And like clockwork, not long after, the Tribe Of Gullible Backers, came up with this Reddit thread.

    This is all propaganda which they hope will leak that they can somehow manage more than 8 clients on a server. It’s inconsequential and serves no purposes if it’s not playable.

    This test would be like that time when Planetside2 decided to go for the GBWR with 1000+ people on the server. I was there. It was unplayable. The record was that the server could handle the connections, and clients could exist in game, not that it was playable.

    They later set all the servers to 48 clients. And CIG said it would be “quality fun”. Yeah, everyone was laughing their asses off at the epic fail.

    You can’t spawn most ships, especially multi-crew ships – at all. And those who got into the test, could barely move, let alone fly. And the QD response time is almost a full minute from the time you hit the command, to the time it actually processes it.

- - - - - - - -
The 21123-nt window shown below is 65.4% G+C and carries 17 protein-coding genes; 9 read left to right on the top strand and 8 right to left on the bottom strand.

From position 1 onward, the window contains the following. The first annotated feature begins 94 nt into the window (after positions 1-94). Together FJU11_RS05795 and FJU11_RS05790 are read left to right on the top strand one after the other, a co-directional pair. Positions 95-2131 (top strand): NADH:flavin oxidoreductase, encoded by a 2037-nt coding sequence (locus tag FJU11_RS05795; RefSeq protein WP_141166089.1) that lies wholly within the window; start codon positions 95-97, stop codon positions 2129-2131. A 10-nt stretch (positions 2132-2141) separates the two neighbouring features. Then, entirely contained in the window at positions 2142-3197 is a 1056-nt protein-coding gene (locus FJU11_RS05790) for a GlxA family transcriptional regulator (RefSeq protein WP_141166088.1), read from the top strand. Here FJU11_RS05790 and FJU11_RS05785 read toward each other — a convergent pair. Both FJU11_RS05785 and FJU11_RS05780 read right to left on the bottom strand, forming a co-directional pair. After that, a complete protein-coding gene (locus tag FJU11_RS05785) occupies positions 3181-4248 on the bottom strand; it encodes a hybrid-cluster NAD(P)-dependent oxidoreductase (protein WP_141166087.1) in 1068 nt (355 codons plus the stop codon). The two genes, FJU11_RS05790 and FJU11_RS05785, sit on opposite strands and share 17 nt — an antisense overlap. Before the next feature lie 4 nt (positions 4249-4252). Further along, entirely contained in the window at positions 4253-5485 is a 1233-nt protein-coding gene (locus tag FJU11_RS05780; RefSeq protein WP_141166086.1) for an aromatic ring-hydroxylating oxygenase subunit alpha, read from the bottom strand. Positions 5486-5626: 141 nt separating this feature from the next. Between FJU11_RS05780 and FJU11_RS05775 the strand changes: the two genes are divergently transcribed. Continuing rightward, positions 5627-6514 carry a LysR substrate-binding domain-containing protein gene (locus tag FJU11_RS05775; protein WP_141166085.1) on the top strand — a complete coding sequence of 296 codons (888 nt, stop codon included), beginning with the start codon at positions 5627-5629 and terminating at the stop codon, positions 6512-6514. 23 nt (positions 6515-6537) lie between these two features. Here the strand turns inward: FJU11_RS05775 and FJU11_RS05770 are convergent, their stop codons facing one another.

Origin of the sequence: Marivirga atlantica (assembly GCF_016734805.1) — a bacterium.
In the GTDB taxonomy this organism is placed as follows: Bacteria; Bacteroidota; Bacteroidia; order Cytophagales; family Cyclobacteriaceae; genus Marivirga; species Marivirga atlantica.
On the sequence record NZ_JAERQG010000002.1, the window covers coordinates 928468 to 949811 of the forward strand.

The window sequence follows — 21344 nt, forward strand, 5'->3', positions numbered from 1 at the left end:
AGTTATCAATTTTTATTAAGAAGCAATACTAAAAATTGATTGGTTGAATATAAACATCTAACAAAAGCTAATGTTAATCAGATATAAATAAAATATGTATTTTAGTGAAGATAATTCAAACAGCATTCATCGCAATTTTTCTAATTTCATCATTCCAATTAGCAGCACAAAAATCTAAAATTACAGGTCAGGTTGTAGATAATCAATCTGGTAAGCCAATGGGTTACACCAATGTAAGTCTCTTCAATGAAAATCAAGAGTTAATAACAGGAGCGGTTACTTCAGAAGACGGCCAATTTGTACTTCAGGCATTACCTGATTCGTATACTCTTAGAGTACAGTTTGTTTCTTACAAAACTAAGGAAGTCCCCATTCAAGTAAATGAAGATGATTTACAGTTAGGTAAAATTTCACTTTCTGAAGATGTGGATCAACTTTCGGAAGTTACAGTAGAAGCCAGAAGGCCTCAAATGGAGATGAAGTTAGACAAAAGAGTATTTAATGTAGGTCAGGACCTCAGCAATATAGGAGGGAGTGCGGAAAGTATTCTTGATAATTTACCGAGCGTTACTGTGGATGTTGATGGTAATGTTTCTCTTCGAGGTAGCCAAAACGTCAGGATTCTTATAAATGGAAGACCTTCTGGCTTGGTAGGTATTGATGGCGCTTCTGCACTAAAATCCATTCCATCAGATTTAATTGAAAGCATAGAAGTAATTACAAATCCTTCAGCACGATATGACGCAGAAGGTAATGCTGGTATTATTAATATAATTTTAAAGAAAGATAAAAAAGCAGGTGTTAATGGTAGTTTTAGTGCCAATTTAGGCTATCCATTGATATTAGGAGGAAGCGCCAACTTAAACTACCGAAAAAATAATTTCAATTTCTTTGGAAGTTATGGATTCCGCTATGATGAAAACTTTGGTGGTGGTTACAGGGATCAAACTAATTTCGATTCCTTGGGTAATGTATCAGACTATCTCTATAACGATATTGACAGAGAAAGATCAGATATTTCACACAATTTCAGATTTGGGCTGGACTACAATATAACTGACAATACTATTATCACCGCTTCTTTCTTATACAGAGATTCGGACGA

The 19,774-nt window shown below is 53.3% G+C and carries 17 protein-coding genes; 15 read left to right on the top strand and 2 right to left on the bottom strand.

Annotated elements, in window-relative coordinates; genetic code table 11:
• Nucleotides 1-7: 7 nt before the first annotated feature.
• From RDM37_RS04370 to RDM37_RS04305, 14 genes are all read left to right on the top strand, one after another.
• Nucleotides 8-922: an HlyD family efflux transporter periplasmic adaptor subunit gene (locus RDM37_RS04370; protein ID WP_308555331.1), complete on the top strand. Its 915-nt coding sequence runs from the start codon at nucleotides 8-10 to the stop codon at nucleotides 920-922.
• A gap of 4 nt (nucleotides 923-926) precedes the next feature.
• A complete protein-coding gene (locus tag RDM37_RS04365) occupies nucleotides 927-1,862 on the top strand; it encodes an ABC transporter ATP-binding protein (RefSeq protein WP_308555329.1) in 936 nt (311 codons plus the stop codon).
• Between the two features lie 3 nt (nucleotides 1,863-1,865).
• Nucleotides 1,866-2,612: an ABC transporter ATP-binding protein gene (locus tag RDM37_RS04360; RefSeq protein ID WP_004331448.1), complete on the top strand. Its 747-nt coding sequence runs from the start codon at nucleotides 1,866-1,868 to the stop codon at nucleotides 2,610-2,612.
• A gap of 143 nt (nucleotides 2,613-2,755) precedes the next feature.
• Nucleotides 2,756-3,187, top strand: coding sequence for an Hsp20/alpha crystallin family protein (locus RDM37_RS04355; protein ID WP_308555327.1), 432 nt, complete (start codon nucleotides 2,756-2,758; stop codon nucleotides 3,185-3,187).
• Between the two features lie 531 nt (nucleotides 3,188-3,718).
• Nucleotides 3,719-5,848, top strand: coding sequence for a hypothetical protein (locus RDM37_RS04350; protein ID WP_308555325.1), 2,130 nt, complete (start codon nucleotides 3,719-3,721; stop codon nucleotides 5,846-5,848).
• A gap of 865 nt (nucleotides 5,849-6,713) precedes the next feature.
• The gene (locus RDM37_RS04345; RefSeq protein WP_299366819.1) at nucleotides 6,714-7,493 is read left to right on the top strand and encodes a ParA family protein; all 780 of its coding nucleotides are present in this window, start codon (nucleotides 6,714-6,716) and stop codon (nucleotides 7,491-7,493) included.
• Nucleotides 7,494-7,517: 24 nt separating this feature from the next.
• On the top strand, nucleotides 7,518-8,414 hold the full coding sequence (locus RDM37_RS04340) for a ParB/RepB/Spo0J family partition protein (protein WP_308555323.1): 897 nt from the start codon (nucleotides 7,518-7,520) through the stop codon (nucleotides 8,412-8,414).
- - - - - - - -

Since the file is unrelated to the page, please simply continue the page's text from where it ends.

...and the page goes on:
The fps for the test was worse than ever before, and the server instances never ran for more than a few minutes at a time without crashing.

    They haven’t bothered to try and get performance metrics up for the standard 16 client instances per server. So instead, they’re doing increased client count stress tests, thinking that’s going to somehow be productive. It’s all a distraction. As I wrote in my Discord channel, basically they appear to be transitioning from using several low AWS tier instances, in exchange for higher tier ones, thinking that’s going to somehow improve performance. It’s like trading in 10 small Oranges for 1 large Orange.

    I have already written extensively about why Star Citizen will never – ever – be an MMO. Like ever. And I recently expanded on that with even more damning reasons why it’s all blatant lies mixed in with pipe dreams.